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To Coach or Not to Coach

Messrs Sourav Ganguly (former Indian cricket captain) and Greg Chappell (former Australia test captain and erstwhile coach of India’s cricket team), have had their daggers drawn ever since the coach got the captain ousted from the team. Chappell, in his autobiography, has now given his perspective on the circumstances that led to the ouster.

Chappell suggests that Ganguly had “great batting and leadership talent, but never realized his potential because he was consumed by what he saw as threats around him.” This scathing criticism from a coach about his coachee has made headlines in cricket-crazy India.

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Without delving into the merits of Chappell’s case or that of Ganguly, I found in this an excellent example of a perennial dilemma that coaches undergo. In his blog, Marshall Goldsmith says: “Leadership coaching can be a very valuable process when the clients issues are behavioral, they are motivated to change and when they are given a fair chance. ” (Read the blog here)

But, did Ganguly really want to change? Chappell’s  comments further down the book suggests otherwise. He states, “He did not want a coach, or an agent of change. He wanted a political ally.” Therefore, as a coach, could he have helped him overcome issues of self-doubt fuelled by an all-consuming threat perception?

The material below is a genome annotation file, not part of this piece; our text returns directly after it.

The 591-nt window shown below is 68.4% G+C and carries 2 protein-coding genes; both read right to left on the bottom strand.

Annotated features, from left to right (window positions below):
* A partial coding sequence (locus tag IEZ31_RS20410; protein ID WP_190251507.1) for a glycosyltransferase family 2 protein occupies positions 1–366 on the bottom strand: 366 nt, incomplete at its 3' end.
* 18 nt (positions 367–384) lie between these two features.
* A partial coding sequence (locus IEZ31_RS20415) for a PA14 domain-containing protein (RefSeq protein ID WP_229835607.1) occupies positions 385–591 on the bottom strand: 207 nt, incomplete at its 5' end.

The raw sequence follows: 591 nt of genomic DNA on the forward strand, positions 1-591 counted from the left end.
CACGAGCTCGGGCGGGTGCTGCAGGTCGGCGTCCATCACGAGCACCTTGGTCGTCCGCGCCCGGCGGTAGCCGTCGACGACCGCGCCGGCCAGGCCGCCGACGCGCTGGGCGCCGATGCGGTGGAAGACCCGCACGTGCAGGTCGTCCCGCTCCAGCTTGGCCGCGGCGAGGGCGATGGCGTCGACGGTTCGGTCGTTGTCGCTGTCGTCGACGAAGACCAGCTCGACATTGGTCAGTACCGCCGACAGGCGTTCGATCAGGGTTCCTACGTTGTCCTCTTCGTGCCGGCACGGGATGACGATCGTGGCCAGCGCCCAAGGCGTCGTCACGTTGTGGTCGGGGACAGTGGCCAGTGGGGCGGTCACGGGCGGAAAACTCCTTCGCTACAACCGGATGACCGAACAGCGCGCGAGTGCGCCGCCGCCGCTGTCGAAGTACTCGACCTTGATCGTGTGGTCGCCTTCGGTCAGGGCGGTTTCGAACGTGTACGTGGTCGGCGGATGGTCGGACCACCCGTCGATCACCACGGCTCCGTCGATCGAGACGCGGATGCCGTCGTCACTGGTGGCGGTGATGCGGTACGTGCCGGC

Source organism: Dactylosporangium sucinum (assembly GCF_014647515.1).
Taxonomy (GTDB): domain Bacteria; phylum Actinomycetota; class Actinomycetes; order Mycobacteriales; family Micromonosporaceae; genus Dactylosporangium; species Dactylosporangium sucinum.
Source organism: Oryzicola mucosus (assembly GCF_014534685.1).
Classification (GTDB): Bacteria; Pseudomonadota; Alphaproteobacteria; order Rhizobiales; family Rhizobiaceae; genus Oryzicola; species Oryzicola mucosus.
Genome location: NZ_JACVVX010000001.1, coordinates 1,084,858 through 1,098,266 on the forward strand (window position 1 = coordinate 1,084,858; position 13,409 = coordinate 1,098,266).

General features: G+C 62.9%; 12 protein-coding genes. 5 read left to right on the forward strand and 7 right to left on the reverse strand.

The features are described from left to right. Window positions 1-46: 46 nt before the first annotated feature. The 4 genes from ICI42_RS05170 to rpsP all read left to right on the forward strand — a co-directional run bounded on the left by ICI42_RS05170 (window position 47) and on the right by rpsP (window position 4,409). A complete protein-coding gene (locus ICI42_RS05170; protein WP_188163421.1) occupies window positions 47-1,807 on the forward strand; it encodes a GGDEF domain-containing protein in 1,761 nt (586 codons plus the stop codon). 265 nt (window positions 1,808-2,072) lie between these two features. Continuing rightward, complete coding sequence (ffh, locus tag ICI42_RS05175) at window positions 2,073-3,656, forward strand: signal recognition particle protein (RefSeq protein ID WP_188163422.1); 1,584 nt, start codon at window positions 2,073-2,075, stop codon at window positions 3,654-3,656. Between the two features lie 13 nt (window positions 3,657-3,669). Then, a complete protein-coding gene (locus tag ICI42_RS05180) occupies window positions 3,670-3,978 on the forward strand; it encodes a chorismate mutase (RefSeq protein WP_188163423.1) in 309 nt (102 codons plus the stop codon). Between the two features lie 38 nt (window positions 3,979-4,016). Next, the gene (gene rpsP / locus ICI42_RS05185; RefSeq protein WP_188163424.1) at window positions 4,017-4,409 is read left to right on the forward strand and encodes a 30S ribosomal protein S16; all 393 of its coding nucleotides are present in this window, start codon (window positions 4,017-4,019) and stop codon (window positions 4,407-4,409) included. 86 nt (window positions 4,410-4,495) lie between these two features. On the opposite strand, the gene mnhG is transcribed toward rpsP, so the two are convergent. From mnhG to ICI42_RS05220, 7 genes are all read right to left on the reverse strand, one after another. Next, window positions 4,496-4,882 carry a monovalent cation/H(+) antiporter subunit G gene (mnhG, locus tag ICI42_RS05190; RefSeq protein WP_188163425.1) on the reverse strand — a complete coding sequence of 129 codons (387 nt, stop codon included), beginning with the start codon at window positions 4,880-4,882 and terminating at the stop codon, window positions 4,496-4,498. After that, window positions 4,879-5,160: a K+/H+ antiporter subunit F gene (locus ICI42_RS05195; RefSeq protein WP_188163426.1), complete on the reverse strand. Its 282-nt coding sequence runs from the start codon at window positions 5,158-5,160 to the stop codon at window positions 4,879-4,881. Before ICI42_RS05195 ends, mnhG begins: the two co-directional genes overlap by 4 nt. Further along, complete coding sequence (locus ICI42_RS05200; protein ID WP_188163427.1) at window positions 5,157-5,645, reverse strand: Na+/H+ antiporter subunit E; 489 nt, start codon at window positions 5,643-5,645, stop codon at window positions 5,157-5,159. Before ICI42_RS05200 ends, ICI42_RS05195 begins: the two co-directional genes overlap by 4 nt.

I do not want to answer this question as perceptions may vary. Some believe that it is difficult to make coaching interventions to cure a client’s paranoia while others may take up the challenge, provided the coachee is motivated to put in that extra effort to change.

As Goldsmith says, “it doesn’t make much sense to waste time with clients who are NOT going to improve.” So, if the then India captain was averse to change and merely sought an ally, should the coach have put in his papers there and then?

What intrigued me the most is the broader issue of cultural upbringing that Chappell points to by suggesting that Ganguly’s behavior mirrored an individual’s intrinsic distrust of someone expressing a contrary viewpoint. Is this an Indian trait, as Chappell suggests? Or is it common amongst all people (irrespective of their cultural upbringing)  who hold positions of authority? And, that includes the coach himself!

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